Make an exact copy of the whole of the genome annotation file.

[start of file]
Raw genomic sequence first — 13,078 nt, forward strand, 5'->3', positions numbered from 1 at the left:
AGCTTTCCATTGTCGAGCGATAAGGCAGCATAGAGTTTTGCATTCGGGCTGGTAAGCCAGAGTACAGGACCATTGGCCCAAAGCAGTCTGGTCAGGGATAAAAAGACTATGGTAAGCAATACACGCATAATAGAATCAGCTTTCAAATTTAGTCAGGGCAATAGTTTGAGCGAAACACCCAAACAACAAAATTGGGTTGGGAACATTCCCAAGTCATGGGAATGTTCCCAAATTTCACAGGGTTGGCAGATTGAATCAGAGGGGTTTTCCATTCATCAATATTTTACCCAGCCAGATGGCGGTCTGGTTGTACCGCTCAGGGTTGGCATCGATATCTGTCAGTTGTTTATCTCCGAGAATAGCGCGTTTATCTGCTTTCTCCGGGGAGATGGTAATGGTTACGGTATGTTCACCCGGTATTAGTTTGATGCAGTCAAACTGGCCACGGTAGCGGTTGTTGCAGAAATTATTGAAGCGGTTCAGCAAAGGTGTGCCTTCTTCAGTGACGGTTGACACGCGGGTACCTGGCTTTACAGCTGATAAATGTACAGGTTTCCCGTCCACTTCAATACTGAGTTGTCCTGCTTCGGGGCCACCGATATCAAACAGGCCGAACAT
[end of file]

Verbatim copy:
Raw genomic sequence first — 13,078 nt, forward strand, 5'->3', positions numbered from 1 at the left:
AGCTTTCCATTGTCGAGCGATAAGGCAGCATAGAGTTTTGCATTCGGGCTGGTAAGCCAGAGTACAGGACCATTGGCCCAAAGCAGTCTGGTCAGGGATAAAAAGACTATGGTAAGCAATACACGCATAATAGAATCAGCTTTCAAATTTAGTCAGGGCAATAGTTTGAGCGAAACACCCAAACAACAAAATTGGGTTGGGAACATTCCCAAGTCATGGGAATGTTCCCAAATTTCACAGGGTTGGCAGATTGAATCAGAGGGGTTTTCCATTCATCAATATTTTACCCAGCCAGATGGCGGTCTGGTTGTACCGCTCAGGGTTGGCATCGATATCTGTCAGTTGTTTATCTCCGAGAATAGCGCGTTTATCTGCTTTCTCCGGGGAGATGGTAATGGTTACGGTATGTTCACCCGGTATTAGTTTGATGCAGTCAAACTGGCCACGGTAGCGGTTGTTGCAGAAATTATTGAAGCGGTTCAGCAAAGGTGTGCCTTCTTCAGTGACGGTTGACACGCGGGTACCTGGCTTTACAGCTGATAAATGTACAGGTTTCCCGTCCACTTCAATACTGAGTTGTCCTGCTTCGGGGCCACCGATATCAAACAGGCCGAACAT